Most children who are fostered or adopted have some level of contact with their birth family, whether face-to-face or by letter, but most of the time the psychological impact of contact on the child isn't considered. This book explores what attachment, neuroscience and trauma tell us about how contact affects children, and shows how poorly executed contact can be harmful to the child. Assessment frameworks are provided which take the child's developmental needs into account. The authors also outline a model for managing and planning contact to make it more purposeful and increase its potential for therapeutic benefit. The book covers the challenges presented by the internet for managing contact, unique issues for children in kinship care, problems that arise when adoptive parents separate and many other key issues for practice. Brimming with practical advice and creative solutions, this is an indispensable tool for social workers, contact centre workers, and other professionals involved in contact arrangements or the therapeutic support of fostered and adopted children.
Louis Sydney is a Child and Adult Psychotherapist and Specialist Adoption Consultant who has been working with children and families for over 10 years. He has training in Theraplay [copyright], Dan Hughes' Dyadic Developmental Psychotherapy (DDP), Somatic Experience and Story Stems, and a Diploma in Supervision from the Gestalt Centre.
Elsie Price is a Qualified Social Worker and Practice Teacher with over 35 years' experience of working with looked after children. Elsie was trained by Dan Hughes in the use of Dyadic Developmental Psychotherapy (DDP) and Theraplay[copyright]. She works as a Consultant Therapeutic Social Worker at Adoptionplus. Adoptionplus is a therapeutic voluntary adoption agency based in Buckinghamshire, near Milton Keynes, UK, offering an adoption placement service, specialist therapy services, training and conferences.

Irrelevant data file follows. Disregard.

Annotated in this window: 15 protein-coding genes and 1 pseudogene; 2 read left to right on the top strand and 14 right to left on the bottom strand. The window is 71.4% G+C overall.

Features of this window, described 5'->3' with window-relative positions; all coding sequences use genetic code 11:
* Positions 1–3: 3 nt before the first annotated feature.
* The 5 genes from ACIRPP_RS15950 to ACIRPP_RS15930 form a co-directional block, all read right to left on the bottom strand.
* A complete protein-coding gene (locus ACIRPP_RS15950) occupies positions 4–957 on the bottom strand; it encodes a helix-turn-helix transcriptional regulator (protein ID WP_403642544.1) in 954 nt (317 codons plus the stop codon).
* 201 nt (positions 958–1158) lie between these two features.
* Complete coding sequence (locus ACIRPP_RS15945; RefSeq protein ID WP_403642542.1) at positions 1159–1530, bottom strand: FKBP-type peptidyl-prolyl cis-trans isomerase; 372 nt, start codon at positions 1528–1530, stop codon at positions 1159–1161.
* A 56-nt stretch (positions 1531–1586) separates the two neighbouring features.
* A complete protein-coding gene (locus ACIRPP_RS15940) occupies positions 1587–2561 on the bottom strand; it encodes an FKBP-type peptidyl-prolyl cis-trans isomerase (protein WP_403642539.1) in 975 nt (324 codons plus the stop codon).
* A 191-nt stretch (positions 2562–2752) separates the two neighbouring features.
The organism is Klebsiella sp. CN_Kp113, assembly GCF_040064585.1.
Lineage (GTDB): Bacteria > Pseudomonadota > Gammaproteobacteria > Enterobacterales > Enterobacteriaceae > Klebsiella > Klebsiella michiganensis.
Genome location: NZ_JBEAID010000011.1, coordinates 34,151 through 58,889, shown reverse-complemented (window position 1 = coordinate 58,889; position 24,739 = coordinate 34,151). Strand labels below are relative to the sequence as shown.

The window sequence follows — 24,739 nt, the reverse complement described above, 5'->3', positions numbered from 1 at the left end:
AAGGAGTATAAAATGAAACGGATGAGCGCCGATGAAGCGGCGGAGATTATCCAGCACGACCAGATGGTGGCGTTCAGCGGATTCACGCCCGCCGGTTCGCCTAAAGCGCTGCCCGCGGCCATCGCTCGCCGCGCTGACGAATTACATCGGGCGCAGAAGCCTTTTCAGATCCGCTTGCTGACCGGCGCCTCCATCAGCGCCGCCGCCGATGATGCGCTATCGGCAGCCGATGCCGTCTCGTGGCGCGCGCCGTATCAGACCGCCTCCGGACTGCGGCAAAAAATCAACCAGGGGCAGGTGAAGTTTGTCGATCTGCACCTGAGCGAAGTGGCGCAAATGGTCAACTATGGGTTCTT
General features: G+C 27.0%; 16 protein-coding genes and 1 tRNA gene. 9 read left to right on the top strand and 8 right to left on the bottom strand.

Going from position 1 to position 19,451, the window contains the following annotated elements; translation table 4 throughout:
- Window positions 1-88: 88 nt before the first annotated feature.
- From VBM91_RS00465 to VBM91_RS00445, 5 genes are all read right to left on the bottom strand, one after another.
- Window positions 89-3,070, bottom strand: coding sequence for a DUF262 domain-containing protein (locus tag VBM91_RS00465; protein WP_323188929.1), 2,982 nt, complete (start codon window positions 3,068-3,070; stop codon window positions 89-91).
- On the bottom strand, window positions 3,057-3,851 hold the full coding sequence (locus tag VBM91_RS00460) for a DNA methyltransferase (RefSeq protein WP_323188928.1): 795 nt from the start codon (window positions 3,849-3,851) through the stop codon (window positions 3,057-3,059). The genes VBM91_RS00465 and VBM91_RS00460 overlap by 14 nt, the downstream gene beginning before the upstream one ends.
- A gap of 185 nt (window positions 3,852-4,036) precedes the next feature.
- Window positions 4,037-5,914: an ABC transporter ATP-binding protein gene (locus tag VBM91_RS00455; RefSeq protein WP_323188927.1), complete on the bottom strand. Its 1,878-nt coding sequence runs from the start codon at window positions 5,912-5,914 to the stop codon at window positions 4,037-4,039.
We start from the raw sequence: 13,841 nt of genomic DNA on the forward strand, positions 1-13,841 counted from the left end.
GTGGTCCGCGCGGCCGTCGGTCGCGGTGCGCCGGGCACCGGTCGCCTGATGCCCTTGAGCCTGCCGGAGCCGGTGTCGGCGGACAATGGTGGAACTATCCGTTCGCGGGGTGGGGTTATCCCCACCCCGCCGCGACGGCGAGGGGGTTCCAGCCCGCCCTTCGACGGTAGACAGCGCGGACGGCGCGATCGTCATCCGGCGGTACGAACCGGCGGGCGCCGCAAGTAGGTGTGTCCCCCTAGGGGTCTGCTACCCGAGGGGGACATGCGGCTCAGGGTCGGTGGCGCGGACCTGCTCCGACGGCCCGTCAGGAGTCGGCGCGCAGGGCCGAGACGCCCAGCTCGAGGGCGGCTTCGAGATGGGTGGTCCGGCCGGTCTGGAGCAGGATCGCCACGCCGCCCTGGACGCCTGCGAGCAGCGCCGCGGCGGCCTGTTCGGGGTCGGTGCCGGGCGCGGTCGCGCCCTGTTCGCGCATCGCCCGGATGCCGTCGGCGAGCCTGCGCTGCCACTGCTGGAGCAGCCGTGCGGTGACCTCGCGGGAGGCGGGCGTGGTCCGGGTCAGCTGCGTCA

101 Healing Stories for Kids and Teens provides straightforward advice on using storytelling and metaphors in a variety of therapeutic settings. Ideal for all who work with young people, this unique resource can be combined with other inventive and evidence-based techniques such as play, art, music, and drama therapies as well as solution focused, hypnotic, and cognitive-behavioural approaches. Offering guidance for new clinicians and seasoned professionals, George Burns’ latest work delivers a unique combination–information on incorporating storytelling in therapy, dozens of ready-made stories, and tips for creating original therapeutic stories. *Innovative chapters... More info
This is the first book to detail the processes of the New Parent Infant Network (Newpin) program. It is introduced by Professor Dorothy Scott, the Foundation Chair in Child Protection and the Director of the Australian Centre for Child Protection at the University of South Australia and contains an "up close and Personal" look at various components that make the Newpin program unique. The struggles and joys of helping families achieve positive generational change are documented in one volume by a range of contributors including academics, parents, children, staff volunteers,... More info
For many children, the act of communication which most of us take for granted can be a struggle, and communicating with others can become something to fear rather than enjoy. This creative book is full of fun and imaginative ideas to help children aged 4—11 with a speech or language delay or disorder to develop their communication skills. It is packed with activities and games specifically tailored to help develop skills such as articulation, vocabulary development, breath control, conversation skills and non-verbal communication. Tips for personalising and shaping the activities... More info